Santa Takes Off in Iran

Christmas decorations enjoyed by more than just the Christian minority.
December 20, 2010
Santa Claus walks the streets of Tehran. (Photo: Babak Borzouyeh, Mehr News Agency)
Santa Claus walks the streets of Tehran. (Photo: Babak Borzouyeh, Mehr News Agency)
A Christmas decorations shop in Vozara, an Armenian neighborhood in Tehran. (Photo: Raouf Mohseni, Mehr News Agency)
A Christmas decorations shop in Vozara, an Armenian neighborhood in Tehran. (Photo: Raouf Mohseni, Mehr News Agency)
Christmas cards. (Photo: Raouf Mohseni, Mehr News Agency)
Christmas cards. (Photo: Raouf Mohseni, Mehr News Agency)
Pine branches for sale in a Tehran street. (Photo: Raouf Mohseni, Mehr News Agency)
Pine branches for sale in a Tehran street. (Photo: Raouf Mohseni, Mehr News Agency)
Plastic trees are cheaper than the real thing. (Photo: Raouf Mohseni, Mehr News Agency)
Plastic trees are cheaper than the real thing. (Photo: Raouf Mohseni, Mehr News Agency)
Image of the Virgin Mary in a park named after her in central Tehran (Photo: Raouf Mohseni, Mehr News Agency)
Image of the Virgin Mary in a park named after her in central Tehran (Photo: Raouf Mohseni, Mehr News Agency)
The Church of St Serkis, the most important Armenian church in Tehran. (Photo: Raouf Mohseni, Mehr News Agency)
The Church of St Serkis, the most important Armenian church in Tehran. (Photo: Raouf Mohseni, Mehr News Agency)
Holy pictures on sale outside the Church of St Serkis. (Photo: Raouf Mohseni, Mehr News Agency)
Holy pictures on sale outside the Church of St Serkis. (Photo: Raouf Mohseni, Mehr News Agency)
Lighting candles on Christmas eve. (Photo: Saeed Abedi, Mehr News Agency)
Lighting candles on Christmas eve. (Photo: Saeed Abedi, Mehr News Agency)
Christmas service at an Armenian church in Tehran. (Photo: Sajjad Safari, Mehr News Agency)
Christmas service at an Armenian church in Tehran. (Photo: Sajjad Safari, Mehr News Agency)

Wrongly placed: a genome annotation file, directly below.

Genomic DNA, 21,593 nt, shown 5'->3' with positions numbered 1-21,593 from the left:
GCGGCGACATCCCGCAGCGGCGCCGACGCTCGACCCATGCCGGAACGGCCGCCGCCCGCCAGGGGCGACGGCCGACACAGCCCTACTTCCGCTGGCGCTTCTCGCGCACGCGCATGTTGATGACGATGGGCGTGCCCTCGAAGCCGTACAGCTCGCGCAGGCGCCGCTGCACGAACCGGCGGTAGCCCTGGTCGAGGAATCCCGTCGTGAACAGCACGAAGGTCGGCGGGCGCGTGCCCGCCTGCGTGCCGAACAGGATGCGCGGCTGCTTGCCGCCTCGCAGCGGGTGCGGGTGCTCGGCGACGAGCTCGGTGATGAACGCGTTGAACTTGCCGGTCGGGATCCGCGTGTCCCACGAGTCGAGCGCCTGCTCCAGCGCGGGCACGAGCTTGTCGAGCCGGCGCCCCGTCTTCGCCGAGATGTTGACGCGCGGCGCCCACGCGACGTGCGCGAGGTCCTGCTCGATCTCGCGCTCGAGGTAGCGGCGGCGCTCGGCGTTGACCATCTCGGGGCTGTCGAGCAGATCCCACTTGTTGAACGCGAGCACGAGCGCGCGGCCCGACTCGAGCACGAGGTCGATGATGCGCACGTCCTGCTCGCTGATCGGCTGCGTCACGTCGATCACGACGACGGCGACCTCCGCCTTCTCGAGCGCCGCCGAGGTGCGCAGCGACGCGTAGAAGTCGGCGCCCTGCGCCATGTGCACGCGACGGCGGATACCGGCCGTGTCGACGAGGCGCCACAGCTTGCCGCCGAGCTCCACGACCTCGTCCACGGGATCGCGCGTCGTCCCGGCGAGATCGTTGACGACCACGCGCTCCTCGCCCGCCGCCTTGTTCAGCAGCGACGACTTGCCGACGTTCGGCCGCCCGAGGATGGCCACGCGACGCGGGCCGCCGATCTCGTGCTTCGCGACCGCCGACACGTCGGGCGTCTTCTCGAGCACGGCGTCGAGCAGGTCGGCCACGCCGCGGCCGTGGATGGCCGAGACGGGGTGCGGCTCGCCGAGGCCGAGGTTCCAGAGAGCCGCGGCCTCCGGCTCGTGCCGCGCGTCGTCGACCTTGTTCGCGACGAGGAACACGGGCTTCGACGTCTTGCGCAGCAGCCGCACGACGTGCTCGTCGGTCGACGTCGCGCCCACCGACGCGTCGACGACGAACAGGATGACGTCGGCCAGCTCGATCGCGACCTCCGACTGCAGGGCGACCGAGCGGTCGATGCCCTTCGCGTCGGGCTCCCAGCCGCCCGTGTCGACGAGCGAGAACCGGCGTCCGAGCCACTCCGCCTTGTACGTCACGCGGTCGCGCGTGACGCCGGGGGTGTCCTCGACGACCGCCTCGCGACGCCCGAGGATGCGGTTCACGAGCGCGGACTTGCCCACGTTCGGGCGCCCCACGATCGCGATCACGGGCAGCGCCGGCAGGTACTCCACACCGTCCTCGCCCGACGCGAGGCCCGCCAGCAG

Assyrian Christians at a Christmas service in St Joseph's Church, Tehran. (Photo: Mohsen Sajjadi, Mehr News Agency)
Assyrian Christians at a Christmas service in St Joseph's Church, Tehran. (Photo: Mohsen Sajjadi, Mehr News Agency)
Christmas service at the Assyrian Church of St Joseph. (Photo: Mohsen Sajjadi, Mehr News Agency)
Christmas service at the Assyrian Church of St Joseph. (Photo: Mohsen Sajjadi, Mehr News Agency)

As Christmas and the New Year approach, festive decorations appear in Christian parts of Tehran – and in other areas of the city, too.

In recent years, the signs of celebration have moved into other parts of the Iranian capital. In an overwhelmingly Shia Muslim city, the municipal authorities now put up banners celebrating the birth of Jesus on most of the main streets.

For the last few years, Christmas has roughly coincided with Ashura, the most important date in the Shia calendar, commemorating the martyrdom of Imam Hossein. Ashura has its own tradition of banners, so that on some streets happy images of Santa Claus can be seen alongside the imagery of mourning.

Christmas trees and decorations sell well even though they are fairly expensive. A two-metre real tree is a luxury item that can cost the equivalent of 1,000 US dollars, while a cheaper and smaller plastic version sells for 100 dollars or less.

The artificial trees are more popular these days, and generally come in from China or Southeast Asia. Strangely enough, traders say some of the figures of Santa and his reindeer are brought into Iran from Saudi Arabia.

Christmas tree sellers say about half their customers are not Christians.

Some Iranian Christians mark Christmas on December 25 followed by New Year’s Eve on December 31, while Armenians mark the Nativity at the same time as the Epiphany on January 6.

As young Iranians try to get into the Christians’ parties, others are taking advantage of special Christmas holiday packages to Europe and Latin America.

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